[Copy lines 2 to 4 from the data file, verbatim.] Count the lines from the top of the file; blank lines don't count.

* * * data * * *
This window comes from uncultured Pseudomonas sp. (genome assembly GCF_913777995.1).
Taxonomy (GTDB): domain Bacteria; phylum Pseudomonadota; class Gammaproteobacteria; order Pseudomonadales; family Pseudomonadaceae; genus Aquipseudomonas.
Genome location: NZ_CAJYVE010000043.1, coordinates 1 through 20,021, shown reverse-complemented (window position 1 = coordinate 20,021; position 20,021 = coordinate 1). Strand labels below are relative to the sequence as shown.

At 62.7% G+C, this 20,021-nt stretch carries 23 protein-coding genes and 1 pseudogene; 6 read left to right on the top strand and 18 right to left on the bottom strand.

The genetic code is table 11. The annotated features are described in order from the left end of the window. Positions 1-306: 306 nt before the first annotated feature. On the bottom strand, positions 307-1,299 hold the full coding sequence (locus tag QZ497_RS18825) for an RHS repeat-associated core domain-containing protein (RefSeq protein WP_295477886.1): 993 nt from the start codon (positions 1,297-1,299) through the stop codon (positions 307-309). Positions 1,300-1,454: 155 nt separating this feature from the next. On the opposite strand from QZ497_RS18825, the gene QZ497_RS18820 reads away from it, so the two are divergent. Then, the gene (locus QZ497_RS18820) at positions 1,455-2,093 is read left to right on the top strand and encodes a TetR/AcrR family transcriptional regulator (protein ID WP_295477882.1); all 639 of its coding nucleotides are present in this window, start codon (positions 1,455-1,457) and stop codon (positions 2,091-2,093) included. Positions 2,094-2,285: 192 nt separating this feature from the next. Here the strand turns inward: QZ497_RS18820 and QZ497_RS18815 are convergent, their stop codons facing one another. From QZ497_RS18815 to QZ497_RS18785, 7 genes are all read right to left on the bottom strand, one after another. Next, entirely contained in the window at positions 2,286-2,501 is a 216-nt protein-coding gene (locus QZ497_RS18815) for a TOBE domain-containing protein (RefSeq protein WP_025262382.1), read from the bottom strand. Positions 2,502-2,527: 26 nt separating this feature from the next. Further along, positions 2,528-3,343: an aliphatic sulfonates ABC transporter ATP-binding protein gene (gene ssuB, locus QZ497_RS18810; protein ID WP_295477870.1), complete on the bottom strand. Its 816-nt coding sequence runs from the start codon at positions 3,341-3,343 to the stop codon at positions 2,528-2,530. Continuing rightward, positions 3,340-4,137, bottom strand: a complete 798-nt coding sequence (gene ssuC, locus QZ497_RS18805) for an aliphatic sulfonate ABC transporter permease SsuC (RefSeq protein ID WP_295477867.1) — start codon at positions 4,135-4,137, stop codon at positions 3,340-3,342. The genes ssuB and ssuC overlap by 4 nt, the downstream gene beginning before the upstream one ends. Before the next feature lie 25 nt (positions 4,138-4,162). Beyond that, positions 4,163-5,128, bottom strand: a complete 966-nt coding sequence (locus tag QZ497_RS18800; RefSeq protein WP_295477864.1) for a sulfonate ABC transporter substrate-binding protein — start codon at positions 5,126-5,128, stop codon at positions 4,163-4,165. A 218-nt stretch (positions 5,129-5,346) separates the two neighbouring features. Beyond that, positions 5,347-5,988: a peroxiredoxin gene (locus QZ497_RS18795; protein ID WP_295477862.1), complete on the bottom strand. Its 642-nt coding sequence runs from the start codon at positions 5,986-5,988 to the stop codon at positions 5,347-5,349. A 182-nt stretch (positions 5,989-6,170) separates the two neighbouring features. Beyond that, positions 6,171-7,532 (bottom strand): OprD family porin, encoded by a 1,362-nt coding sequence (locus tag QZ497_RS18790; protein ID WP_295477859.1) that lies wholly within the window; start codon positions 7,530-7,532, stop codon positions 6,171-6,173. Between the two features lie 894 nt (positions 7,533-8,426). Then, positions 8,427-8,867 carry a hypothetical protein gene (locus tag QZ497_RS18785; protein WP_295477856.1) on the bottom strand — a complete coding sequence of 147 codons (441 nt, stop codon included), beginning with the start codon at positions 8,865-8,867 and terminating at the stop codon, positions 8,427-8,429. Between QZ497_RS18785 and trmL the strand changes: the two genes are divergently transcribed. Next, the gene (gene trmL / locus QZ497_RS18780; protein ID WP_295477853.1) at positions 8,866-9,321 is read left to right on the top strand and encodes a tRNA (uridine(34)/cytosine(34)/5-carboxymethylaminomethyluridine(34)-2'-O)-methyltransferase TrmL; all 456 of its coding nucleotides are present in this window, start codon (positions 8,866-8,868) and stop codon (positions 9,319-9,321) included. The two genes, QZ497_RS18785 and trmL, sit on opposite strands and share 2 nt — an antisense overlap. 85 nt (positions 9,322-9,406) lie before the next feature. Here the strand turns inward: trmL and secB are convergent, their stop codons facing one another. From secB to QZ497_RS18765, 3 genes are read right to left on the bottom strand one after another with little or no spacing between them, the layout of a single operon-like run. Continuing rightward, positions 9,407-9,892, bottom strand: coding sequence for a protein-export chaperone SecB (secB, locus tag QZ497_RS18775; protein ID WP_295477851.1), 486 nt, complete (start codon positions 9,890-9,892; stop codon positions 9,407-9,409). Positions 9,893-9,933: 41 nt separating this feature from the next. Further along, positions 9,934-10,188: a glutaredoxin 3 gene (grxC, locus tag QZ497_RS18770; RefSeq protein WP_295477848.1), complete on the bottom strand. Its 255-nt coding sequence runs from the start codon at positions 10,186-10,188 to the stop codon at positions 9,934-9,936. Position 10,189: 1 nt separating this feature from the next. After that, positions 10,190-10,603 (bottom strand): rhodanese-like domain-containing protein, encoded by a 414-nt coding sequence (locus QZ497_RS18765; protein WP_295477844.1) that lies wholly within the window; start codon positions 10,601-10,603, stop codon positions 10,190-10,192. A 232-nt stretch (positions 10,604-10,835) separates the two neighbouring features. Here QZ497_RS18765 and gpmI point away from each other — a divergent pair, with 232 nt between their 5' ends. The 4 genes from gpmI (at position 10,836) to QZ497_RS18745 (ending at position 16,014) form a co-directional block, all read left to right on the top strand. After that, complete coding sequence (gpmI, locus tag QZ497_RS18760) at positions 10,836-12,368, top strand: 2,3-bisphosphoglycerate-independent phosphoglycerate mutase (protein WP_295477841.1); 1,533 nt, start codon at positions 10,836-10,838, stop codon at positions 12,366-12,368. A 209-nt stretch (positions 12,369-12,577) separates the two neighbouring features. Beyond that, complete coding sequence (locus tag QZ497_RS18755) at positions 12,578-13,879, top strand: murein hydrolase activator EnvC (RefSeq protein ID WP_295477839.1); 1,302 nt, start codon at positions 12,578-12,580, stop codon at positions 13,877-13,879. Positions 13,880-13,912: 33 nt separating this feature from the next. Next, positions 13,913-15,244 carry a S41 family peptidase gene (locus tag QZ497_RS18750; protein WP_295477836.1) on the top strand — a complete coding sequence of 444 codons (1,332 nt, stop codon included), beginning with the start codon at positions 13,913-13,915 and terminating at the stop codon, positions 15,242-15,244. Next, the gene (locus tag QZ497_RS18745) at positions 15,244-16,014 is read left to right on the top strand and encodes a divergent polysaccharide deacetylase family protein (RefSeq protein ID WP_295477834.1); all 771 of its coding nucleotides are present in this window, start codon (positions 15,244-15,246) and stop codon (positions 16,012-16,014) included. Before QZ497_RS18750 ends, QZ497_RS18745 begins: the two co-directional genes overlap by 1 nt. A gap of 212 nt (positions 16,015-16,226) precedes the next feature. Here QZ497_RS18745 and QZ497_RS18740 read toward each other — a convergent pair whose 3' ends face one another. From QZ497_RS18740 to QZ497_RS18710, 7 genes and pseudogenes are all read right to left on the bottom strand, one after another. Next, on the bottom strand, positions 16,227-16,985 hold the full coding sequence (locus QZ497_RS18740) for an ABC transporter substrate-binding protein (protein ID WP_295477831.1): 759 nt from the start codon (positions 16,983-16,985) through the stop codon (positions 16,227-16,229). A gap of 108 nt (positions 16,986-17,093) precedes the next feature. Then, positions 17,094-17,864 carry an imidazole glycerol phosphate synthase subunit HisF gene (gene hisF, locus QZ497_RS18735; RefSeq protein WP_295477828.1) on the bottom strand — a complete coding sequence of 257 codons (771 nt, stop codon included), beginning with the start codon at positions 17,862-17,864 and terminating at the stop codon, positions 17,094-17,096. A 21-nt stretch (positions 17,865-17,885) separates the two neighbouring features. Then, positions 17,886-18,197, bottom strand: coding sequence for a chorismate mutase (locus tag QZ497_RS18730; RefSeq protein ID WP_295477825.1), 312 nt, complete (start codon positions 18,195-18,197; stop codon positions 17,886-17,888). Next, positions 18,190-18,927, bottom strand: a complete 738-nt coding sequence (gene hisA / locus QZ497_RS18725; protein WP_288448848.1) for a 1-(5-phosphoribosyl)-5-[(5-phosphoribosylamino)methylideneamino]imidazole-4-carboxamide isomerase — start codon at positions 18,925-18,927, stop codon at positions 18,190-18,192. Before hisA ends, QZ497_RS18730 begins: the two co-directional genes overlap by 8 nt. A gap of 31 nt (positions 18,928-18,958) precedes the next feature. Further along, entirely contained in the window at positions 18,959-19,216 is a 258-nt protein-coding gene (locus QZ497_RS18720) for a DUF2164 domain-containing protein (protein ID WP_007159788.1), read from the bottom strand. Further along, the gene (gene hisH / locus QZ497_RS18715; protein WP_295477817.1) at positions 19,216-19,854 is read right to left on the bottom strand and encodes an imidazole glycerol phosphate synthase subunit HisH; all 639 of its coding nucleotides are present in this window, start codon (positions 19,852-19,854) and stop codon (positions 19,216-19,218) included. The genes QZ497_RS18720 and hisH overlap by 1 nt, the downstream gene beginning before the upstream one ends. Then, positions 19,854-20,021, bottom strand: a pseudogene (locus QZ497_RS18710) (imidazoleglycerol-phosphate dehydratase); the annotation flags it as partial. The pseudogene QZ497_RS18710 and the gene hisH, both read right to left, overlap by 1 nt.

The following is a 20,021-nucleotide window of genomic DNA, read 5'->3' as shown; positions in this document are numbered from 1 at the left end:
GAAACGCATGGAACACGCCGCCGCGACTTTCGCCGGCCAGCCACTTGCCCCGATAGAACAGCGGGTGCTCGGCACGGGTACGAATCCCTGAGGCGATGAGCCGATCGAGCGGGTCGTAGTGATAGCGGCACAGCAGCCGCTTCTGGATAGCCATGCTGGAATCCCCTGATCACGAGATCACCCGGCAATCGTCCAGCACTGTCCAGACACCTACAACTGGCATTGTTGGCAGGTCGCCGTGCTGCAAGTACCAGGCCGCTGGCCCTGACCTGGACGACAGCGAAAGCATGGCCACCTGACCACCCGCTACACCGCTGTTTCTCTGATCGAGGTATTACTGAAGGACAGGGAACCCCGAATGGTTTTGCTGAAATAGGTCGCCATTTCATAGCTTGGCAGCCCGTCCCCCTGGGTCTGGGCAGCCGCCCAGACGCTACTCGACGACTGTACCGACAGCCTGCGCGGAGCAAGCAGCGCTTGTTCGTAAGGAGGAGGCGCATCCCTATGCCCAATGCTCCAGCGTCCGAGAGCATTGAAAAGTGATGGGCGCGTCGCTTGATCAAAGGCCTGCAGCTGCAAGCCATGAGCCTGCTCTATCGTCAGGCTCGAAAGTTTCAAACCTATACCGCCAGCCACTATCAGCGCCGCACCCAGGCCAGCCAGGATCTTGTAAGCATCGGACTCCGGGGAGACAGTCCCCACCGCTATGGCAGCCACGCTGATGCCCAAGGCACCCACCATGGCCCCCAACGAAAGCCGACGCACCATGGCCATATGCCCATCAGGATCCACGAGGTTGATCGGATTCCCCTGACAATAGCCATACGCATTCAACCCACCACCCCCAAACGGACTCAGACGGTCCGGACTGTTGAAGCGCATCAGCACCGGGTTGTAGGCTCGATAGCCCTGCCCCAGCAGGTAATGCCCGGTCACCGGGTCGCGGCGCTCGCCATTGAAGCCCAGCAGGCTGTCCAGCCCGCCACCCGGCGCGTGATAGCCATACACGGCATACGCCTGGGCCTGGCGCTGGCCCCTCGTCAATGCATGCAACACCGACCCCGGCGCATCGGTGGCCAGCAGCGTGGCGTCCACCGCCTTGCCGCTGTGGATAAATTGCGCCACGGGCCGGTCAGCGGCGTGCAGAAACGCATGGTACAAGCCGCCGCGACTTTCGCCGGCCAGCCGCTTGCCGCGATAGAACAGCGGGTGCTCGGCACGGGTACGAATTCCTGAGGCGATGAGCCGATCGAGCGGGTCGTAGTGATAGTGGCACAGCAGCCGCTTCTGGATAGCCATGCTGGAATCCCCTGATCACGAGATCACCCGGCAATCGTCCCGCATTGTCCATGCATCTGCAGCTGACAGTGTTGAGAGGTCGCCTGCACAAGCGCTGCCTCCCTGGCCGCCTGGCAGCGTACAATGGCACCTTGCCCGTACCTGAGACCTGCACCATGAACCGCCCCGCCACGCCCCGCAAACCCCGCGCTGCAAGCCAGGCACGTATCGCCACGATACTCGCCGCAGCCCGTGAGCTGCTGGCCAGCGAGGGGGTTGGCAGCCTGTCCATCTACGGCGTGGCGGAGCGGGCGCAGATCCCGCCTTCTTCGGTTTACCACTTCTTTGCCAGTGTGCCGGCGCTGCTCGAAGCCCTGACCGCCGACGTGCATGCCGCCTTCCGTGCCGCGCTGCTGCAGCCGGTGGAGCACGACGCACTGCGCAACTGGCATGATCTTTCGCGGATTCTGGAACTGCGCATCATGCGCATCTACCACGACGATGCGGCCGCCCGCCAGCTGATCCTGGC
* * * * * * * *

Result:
Taxonomy (GTDB): domain Bacteria; phylum Pseudomonadota; class Gammaproteobacteria; order Pseudomonadales; family Pseudomonadaceae; genus Aquipseudomonas.
Genome location: NZ_CAJYVE010000043.1, coordinates 1 through 20,021, shown reverse-complemented (window position 1 = coordinate 20,021; position 20,021 = coordinate 1). Strand labels below are relative to the sequence as shown.

At 62.7% G+C, this 20,021-nt stretch carries 23 protein-coding genes and 1 pseudogene; 6 read left to right on the top strand and 18 right to left on the bottom strand.